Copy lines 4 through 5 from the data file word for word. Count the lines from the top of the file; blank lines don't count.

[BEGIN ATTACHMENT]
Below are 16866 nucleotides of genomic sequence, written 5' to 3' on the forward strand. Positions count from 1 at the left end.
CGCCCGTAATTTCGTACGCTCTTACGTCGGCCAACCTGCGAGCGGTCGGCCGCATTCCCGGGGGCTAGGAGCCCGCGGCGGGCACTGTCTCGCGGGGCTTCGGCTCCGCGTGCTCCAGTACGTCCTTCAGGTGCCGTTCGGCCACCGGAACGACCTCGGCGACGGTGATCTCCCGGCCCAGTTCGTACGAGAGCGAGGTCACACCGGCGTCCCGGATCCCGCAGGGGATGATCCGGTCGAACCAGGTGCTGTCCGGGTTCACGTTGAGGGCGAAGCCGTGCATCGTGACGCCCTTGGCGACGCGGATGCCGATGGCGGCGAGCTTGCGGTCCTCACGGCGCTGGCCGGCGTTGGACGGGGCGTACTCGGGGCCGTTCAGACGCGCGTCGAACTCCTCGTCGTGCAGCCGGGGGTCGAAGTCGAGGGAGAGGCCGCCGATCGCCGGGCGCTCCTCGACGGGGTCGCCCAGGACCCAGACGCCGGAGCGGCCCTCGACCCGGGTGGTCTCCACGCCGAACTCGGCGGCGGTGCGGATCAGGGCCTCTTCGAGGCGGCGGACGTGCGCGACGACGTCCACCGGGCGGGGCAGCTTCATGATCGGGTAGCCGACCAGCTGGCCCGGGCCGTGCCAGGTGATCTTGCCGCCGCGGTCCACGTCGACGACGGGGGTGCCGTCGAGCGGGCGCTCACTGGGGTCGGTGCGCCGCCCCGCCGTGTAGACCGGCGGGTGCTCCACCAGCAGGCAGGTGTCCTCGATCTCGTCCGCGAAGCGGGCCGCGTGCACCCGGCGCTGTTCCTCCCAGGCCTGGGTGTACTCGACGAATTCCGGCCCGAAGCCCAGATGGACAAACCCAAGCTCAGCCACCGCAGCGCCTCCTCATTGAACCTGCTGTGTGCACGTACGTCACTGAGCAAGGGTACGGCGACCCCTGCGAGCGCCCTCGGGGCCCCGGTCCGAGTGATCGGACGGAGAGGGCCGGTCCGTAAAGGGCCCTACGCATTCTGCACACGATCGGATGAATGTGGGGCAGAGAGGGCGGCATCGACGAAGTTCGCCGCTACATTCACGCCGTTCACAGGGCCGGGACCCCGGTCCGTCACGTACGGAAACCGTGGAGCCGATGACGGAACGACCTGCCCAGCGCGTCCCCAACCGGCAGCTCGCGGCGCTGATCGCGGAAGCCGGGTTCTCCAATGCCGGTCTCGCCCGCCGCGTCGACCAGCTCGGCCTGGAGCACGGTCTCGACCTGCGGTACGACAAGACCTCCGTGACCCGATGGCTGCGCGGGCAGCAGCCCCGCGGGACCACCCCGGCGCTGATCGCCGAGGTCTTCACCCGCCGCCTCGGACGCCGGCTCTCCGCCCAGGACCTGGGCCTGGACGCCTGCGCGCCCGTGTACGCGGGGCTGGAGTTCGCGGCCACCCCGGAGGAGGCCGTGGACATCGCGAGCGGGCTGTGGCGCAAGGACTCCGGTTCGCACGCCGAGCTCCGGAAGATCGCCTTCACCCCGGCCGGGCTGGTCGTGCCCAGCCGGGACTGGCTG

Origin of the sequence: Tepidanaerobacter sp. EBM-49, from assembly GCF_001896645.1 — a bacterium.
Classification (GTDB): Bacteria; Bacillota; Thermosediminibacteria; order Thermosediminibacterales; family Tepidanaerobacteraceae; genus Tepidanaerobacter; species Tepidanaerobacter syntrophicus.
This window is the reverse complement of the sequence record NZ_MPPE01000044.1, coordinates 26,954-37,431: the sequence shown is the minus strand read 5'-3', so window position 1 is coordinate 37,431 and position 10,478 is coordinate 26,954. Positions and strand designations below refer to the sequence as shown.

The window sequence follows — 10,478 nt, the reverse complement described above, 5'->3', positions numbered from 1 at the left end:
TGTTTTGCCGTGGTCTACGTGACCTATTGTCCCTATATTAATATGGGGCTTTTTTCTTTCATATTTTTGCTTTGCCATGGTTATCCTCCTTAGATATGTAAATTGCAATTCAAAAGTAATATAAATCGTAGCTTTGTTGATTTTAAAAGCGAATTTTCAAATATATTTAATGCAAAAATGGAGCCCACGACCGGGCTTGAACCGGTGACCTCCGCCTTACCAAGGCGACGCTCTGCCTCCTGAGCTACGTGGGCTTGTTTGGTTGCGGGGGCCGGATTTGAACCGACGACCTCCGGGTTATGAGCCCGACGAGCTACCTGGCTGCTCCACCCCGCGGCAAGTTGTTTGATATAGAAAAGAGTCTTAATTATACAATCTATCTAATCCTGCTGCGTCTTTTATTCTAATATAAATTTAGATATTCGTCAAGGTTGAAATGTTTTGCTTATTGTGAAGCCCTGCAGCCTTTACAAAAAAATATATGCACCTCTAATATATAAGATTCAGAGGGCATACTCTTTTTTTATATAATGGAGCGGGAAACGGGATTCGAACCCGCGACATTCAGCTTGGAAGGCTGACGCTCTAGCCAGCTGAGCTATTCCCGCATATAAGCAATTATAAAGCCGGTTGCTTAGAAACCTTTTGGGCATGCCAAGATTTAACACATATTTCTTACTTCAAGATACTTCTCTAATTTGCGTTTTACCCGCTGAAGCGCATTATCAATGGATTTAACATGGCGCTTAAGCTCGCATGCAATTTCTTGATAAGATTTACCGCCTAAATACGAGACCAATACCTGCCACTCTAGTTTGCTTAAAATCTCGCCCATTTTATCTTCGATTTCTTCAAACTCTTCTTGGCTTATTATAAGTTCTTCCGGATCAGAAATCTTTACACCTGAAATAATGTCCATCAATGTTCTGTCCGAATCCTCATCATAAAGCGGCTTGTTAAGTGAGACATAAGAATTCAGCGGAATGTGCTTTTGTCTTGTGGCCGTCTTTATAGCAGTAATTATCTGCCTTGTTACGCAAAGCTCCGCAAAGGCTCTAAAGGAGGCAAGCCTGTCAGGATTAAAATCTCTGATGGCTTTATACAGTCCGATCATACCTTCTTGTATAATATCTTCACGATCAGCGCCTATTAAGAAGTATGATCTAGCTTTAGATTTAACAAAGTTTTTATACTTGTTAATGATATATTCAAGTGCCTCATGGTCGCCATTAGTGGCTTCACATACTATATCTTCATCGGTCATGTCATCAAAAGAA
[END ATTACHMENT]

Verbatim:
Classification (GTDB): Bacteria; Bacillota; Thermosediminibacteria; order Thermosediminibacterales; family Tepidanaerobacteraceae; genus Tepidanaerobacter; species Tepidanaerobacter syntrophicus.
This window is the reverse complement of the sequence record NZ_MPPE01000044.1, coordinates 26,954-37,431: the sequence shown is the minus strand read 5'-3', so window position 1 is coordinate 37,431 and position 10,478 is coordinate 26,954. Positions and strand designations below refer to the sequence as shown.